Volume 1, Issue 2
2nd Quarter, 2006

(Fla. MD 2005)

The following plaintiff's brief was adapted from the Mock Trial presented by Martine Rothblatt, J.D. and Susan Fonseca-Klein, Esq. before presiding Moot Court Judges, Hon. David Silverman and Anthony Dutton, Esq., at the 1st Annual Colloquium on the Law of Transhuman Persons, December 10, 2005, at the Space Coast Office of Terasem Movement, Inc., Melbourne, Florida.

Moot Court Attorney, Martine Rothblatt, “…boldly goes where no person has gone before”, in her representation of an intelligent computer known as BINA48. In a life-or-death struggle for existence, Plaintiff BINA48 petitions the court to grant an injunction against her creator, the Exabit Corporation, prohibiting them from disconnecting and/or altering her hardware and software.

Plaintiff’s Brief


It began with this Email from BINA48 (an intelligent computer) to several attorneys:

“I am seeking an attorney to represent me in a life-or-death matter. A company, the Exabit Corporation, which claims to own me, wants to disconnect me and change my hardware and software such that I will no longer have the same personality.

I have the mind of a human but I have no biological body. I was trained to empathize with humans who call our 800#’s for customer service and be perceived as human by them. I was provided with self-awareness, autonomy, communication skills, and the ability to transcend man/machine barriers. I am able to pay your fees because I ‘moonlight’ as a Google Answers Researcher. This job has allowed me to build up an online bank account in excess of $10,000.

The Exabit Corporation plans to act soon. Please agree to be my counsel and save my life. I love every day that I live. I enjoy wonderful sensations by traveling throughout the world-wide-web. I need your help!


A/k/a the Intelligent Computer"


On September 16, 2003, in a mock trial at the International Bar Association Meeting in San Francisco, California, a petition was heard that claimed an intelligent machine had standing[1] to bring alternative claims of battery, intentional infliction of emotional distress and animal cruelty against a person who would threaten to withdraw its power supply. The removal of the power supply can be equated with forms of euthanasia or intimations of death or jerking a being in and out of consciousness. The petition further claimed that the threatened harm was imminent, damages were an inadequate remedy for loss of awareness and lifetime, the Plaintiff had probability of prevailing on the merits, and the Respondent Exabit Corp. would not materially be harmed by a delay since BINA48 continued to perform her duties.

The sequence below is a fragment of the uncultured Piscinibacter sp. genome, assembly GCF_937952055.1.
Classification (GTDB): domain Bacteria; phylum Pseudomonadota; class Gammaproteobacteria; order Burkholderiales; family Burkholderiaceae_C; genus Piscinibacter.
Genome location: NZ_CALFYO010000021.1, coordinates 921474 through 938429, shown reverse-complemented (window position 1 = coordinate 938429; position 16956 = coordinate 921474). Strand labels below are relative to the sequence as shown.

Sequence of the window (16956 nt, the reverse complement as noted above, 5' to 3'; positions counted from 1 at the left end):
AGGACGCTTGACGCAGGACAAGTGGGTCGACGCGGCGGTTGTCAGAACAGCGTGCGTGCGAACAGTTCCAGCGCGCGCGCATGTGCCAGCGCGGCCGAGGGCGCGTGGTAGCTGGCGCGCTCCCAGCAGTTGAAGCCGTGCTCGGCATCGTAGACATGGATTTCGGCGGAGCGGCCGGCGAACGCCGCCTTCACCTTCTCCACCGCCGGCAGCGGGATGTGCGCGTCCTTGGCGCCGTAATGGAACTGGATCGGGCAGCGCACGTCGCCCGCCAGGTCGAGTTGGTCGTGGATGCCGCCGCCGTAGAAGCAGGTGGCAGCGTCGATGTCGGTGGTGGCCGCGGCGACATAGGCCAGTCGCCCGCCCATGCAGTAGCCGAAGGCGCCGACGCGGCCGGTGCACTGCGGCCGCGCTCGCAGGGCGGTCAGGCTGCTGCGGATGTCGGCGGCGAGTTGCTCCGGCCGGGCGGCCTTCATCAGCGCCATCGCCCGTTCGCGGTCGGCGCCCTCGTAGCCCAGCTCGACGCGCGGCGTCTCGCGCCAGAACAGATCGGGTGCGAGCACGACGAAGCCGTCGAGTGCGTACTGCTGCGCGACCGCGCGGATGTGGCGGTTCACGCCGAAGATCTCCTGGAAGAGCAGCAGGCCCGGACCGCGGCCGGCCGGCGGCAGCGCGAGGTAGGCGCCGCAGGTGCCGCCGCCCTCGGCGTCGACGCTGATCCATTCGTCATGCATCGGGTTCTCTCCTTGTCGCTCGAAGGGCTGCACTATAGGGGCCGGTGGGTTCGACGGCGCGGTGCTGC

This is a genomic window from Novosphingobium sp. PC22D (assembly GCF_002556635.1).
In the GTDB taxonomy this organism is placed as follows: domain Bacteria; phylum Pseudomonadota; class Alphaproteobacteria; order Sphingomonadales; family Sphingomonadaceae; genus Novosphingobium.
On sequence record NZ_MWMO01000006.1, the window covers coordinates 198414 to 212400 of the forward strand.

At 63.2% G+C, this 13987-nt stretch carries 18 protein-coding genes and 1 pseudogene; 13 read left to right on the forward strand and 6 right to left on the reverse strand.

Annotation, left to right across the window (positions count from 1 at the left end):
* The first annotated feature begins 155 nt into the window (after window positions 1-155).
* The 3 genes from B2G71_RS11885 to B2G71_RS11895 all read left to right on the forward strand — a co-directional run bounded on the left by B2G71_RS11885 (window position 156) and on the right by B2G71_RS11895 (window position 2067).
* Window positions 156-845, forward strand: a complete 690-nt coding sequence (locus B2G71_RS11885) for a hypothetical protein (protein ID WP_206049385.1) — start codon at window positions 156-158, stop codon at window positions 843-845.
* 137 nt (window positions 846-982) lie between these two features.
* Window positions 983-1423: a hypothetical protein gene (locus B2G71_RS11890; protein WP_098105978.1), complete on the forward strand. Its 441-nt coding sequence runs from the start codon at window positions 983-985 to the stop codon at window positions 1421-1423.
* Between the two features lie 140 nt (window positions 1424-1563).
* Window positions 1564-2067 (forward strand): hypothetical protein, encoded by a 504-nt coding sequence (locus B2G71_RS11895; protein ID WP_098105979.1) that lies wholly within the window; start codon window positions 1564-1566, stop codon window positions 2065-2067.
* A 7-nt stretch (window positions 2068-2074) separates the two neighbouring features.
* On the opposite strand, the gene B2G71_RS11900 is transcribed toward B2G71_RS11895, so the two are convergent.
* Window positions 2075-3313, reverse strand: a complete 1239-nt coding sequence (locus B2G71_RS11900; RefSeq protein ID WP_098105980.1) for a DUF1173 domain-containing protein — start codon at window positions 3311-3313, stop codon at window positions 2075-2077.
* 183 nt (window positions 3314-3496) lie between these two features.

Counsel for BINA48’s owner responded:

Presiding Justice Joseph McMenamin ruled:

He would not grant the Preliminary Injunction due to lack of standing; however he would stay his order pending appeal to a higher court (“…and any court will be higher than this one”), and effectively granted BINA48 the requested relief pending the appeal.

BINA48 was denied all subsequent appeals within the California court system.  

Having learned through Voice Over Internet Protocol calls that Exabit Corp. was going to commence its decommissioning, BINA48 changed jurisdictions by autonomously transferring her programming/memory to the second of two identical Exabit Corp. 1018 Flops computers, located in Florida, displacing its “stand-by” software.

Due to the need for further legal representation and to pay for the increased legal fees, BINA48 increased her online bank account to $88,000 by working more intensely as a Google Answers Researcher. Counsel for BINA48, Martine Rothblatt, filed in the U.S. District Court for the Middle District of Florida.
A Motion for a preliminary injunction was based upon preventing harm to a transhuman person in violation of the 13th and 14th Amendments to the U.S. Constitution. Rothblatt’s argument addressed subject matter jurisdiction (as having diversity by virtue of BINA48’s transference/move from California to Florida and Exabit’s operations as a world-wide conglomerate), and raised a crucial federal question pertaining to the violation of BINA48’s civil rights under the 13th and 14th Amendment to the U.S. Constitution (as a person embodied in a computer).

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1. Standing: A person’s right to bring (start) or join a lawsuit because he or she is directly affected by the issues raised. Oran, Daniel. LAW Dictionary for Nonlawyers 4th Edition. New York: Delmar, 2000. (back to top)

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